Where can I get support if I have been bullied?

  • Community Law Centres, including YouthLaw, are a good source of free legal advice

For non-legal support contact:

  • Kidsline (0800 54 37 54) – Support over the phone for 9 to 13 year olds provided by senior students, available from 4 to 6 pm on weekdays
  • Youthline (0800 37 66 33) – Phone counselling for young people daily, 8 pm to midnight
  • What’s Up (0800 942 8787) – Phone counselling services for 5 to 18 year olds daily, noon to midnight
  • www.cyberbullying.org.nz has information for parents, guardians, teachers and young people
  • www.netsafe.org.nz has information on how to report abuse to social networking sites providers. The site also has resources – like the NetSafe Kit – to help schools achieve and maintain “cyber-safety”.

See “Where to go for more support” at the end of this guide for more support services

Reporting bullying to the police

Can I report bullying that happens at school to the police?

Oranga Tamariki Act, ss 14(1)I, 18, 272(3)

In some cases, yes. When you make a complaint to the police, they have to look at the circumstances of the situation before they decide to take action on your complaint. For example, the police will consider how serious the bullying behaviour was and what the law says about it.

If the police decide criminal law has been broken by the bullying, and the person doing the bullying is under 14 years old, they could be asked to attend a Family Group Conference instead of going to court

A crime is when a person’s behaviour breaks a law, this is also called “committing an offence”. Young people aged 14, 15 or 16 can be formally accused of a crime and dealt with in the Youth Court. People who are 17 could face a criminal charge in the District Court (the adult courts).

Whether or not you complain to the police, you should report all forms of bullying to the school first.

Can bullying be a crime?

In some cases, yes. It depends on how serious and damaging the bullying is and the type of bullying. Some behaviours, like name-calling are not a crime and will be dealt with by the school. Other behaviours, like punching someone, can be a crime and might be dealt with by the police. The following list outlines types of behaviour that could be considered a crime:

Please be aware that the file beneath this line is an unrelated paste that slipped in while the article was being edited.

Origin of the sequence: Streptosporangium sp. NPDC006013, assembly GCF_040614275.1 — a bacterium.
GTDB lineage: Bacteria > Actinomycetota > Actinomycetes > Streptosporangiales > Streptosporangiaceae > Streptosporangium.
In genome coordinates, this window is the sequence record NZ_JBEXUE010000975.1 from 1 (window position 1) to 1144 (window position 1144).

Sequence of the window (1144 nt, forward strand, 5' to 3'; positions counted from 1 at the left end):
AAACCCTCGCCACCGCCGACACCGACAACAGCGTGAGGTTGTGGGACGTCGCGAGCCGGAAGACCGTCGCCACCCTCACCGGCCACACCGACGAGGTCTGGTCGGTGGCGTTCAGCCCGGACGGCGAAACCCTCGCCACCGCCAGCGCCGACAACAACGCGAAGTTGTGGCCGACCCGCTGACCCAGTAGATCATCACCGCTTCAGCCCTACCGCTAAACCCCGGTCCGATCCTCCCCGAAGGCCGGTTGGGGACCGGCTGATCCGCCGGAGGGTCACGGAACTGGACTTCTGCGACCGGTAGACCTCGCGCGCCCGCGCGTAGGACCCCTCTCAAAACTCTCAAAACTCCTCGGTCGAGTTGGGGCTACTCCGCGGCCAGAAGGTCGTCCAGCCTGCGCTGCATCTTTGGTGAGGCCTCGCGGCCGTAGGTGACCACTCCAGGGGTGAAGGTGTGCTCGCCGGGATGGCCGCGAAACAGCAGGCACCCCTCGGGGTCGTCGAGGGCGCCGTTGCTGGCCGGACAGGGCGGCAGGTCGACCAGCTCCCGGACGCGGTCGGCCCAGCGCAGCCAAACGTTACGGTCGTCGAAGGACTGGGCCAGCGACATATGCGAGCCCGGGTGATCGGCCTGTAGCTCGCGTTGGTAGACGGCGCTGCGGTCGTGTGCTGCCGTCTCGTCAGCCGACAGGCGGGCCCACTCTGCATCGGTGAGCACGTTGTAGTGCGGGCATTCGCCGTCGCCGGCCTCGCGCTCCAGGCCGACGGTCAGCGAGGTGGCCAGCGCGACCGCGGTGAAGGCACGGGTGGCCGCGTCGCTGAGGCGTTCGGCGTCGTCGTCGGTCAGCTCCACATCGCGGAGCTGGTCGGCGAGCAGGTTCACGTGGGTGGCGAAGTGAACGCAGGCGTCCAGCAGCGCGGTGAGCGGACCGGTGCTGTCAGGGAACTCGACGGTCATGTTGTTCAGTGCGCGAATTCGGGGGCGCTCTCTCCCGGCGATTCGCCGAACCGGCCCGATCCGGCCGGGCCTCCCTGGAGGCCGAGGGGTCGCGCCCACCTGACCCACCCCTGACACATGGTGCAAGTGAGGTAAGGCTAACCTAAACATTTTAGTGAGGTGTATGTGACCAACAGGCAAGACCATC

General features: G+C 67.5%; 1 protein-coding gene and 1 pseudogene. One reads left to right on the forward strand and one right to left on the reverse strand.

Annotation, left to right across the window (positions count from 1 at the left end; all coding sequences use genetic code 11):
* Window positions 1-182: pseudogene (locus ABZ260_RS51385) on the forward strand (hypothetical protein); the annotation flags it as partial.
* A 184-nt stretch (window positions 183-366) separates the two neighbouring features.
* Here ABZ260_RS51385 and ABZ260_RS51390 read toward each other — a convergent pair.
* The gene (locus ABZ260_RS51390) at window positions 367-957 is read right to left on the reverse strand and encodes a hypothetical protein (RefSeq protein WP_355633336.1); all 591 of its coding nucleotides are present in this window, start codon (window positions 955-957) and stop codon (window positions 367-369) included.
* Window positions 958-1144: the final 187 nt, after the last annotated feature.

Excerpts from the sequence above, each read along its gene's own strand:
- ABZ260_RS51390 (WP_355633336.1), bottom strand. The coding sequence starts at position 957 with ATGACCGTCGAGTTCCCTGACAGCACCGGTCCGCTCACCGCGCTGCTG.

Crimes Act 1961, ss 196, 306; Summary Offences Act 1981, s 9

  • Assaults and threats – Assault is any form of unwanted physical touch, for example pinching, slapping, kicking or spitting on someone. It’s also an illegal assault to threaten to kick, punch or otherwise physically touch you, and you believe that they will carry out the threat.

Summary Offences Act 1981, s 21

  • Intimidation – Intimidation is when someone purposely frightens you or behaves in a way that they know is likely to frighten you. This includes actions like threatening to injure you or your family, damaging your things or following you.

Harassment Act 1997, s 8

  • Criminal harassment – Harassment can be a criminal offence if a person intends to make you afraid, and there’s a repeated pattern of behaviour. For example:
  • following or confronting you, contacting you (including by text, email or social media),
  • interfering with your possessions, or
  • doing something else that would cause a reasonable person to fear for their safety more than twice in one year would be considered a pattern of behaviour.

If the person doesn’t realise you feel distressed or harassed, their behaviour could still be “civil harassment”, which means you can apply to the Family Court for a Restraining Order to stop the harassment. You can only get a Restraining Order if the person is 17 or older.

Telecommunications Act 2001, s 112

  • Misusing a phone – It’s a crime for someone to intentionally use a phone to disturb, annoy or irritate you, or to send you a fake instruction or message. It’s also an offence to use “profane, indecent, or obscene” language over a phone, or to suggest something to you that’s profane, indecent or obscene, if they do this with the intention of offending you.

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Health, safety, and wellbeing

Where to go for more support

Community Law


Your local Community Law Centre can provide initial free legal advice and information.